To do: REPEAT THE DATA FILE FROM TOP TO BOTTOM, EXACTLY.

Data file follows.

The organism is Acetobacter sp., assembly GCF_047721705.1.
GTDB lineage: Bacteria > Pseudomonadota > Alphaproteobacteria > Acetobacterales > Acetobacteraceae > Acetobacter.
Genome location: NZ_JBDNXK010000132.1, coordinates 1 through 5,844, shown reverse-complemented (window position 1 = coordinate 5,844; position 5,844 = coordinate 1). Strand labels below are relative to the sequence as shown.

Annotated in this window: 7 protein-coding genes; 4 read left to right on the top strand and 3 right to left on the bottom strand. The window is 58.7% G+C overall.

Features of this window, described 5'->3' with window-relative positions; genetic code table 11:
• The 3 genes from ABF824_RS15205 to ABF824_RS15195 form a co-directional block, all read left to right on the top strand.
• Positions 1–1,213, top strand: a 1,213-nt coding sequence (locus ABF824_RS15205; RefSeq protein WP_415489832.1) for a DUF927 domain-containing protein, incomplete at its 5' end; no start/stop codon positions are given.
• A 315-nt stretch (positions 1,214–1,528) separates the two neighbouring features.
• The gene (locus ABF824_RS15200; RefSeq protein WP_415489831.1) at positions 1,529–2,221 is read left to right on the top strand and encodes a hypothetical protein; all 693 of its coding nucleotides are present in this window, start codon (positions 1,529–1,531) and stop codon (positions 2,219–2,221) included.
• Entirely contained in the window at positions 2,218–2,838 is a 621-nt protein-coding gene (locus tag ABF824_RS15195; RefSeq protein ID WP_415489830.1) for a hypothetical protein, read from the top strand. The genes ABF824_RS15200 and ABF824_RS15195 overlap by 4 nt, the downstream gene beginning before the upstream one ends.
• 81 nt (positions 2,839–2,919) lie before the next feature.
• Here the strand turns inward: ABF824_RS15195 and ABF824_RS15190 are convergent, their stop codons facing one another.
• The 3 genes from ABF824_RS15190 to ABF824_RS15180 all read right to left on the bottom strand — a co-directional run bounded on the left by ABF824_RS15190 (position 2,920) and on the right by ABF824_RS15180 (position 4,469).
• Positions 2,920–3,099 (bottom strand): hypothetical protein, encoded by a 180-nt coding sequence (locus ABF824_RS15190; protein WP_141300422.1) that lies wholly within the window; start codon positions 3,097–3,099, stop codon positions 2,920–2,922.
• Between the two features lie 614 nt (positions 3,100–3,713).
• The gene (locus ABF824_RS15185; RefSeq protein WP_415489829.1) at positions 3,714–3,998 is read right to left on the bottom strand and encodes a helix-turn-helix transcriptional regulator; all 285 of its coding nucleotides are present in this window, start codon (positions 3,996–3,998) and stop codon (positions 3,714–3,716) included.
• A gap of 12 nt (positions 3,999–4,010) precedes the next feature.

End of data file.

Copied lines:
The organism is Acetobacter sp., assembly GCF_047721705.1.
GTDB lineage: Bacteria > Pseudomonadota > Alphaproteobacteria > Acetobacterales > Acetobacteraceae > Acetobacter.
Genome location: NZ_JBDNXK010000132.1, coordinates 1 through 5,844, shown reverse-complemented (window position 1 = coordinate 5,844; position 5,844 = coordinate 1). Strand labels below are relative to the sequence as shown.

Annotated in this window: 7 protein-coding genes; 4 read left to right on the top strand and 3 right to left on the bottom strand. The window is 58.7% G+C overall.

Features of this window, described 5'->3' with window-relative positions; genetic code table 11:
• The 3 genes from ABF824_RS15205 to ABF824_RS15195 form a co-directional block, all read left to right on the top strand.
• Positions 1–1,213, top strand: a 1,213-nt coding sequence (locus ABF824_RS15205; RefSeq protein WP_415489832.1) for a DUF927 domain-containing protein, incomplete at its 5' end; no start/stop codon positions are given.
• A 315-nt stretch (positions 1,214–1,528) separates the two neighbouring features.
• The gene (locus ABF824_RS15200; RefSeq protein WP_415489831.1) at positions 1,529–2,221 is read left to right on the top strand and encodes a hypothetical protein; all 693 of its coding nucleotides are present in this window, start codon (positions 1,529–1,531) and stop codon (positions 2,219–2,221) included.
• Entirely contained in the window at positions 2,218–2,838 is a 621-nt protein-coding gene (locus tag ABF824_RS15195; RefSeq protein ID WP_415489830.1) for a hypothetical protein, read from the top strand. The genes ABF824_RS15200 and ABF824_RS15195 overlap by 4 nt, the downstream gene beginning before the upstream one ends.
• 81 nt (positions 2,839–2,919) lie before the next feature.
• Here the strand turns inward: ABF824_RS15195 and ABF824_RS15190 are convergent, their stop codons facing one another.
• The 3 genes from ABF824_RS15190 to ABF824_RS15180 all read right to left on the bottom strand — a co-directional run bounded on the left by ABF824_RS15190 (position 2,920) and on the right by ABF824_RS15180 (position 4,469).
• Positions 2,920–3,099 (bottom strand): hypothetical protein, encoded by a 180-nt coding sequence (locus ABF824_RS15190; protein WP_141300422.1) that lies wholly within the window; start codon positions 3,097–3,099, stop codon positions 2,920–2,922.
• Between the two features lie 614 nt (positions 3,100–3,713).
• The gene (locus ABF824_RS15185; RefSeq protein WP_415489829.1) at positions 3,714–3,998 is read right to left on the bottom strand and encodes a helix-turn-helix transcriptional regulator; all 285 of its coding nucleotides are present in this window, start codon (positions 3,996–3,998) and stop codon (positions 3,714–3,716) included.
• A gap of 12 nt (positions 3,999–4,010) precedes the next feature.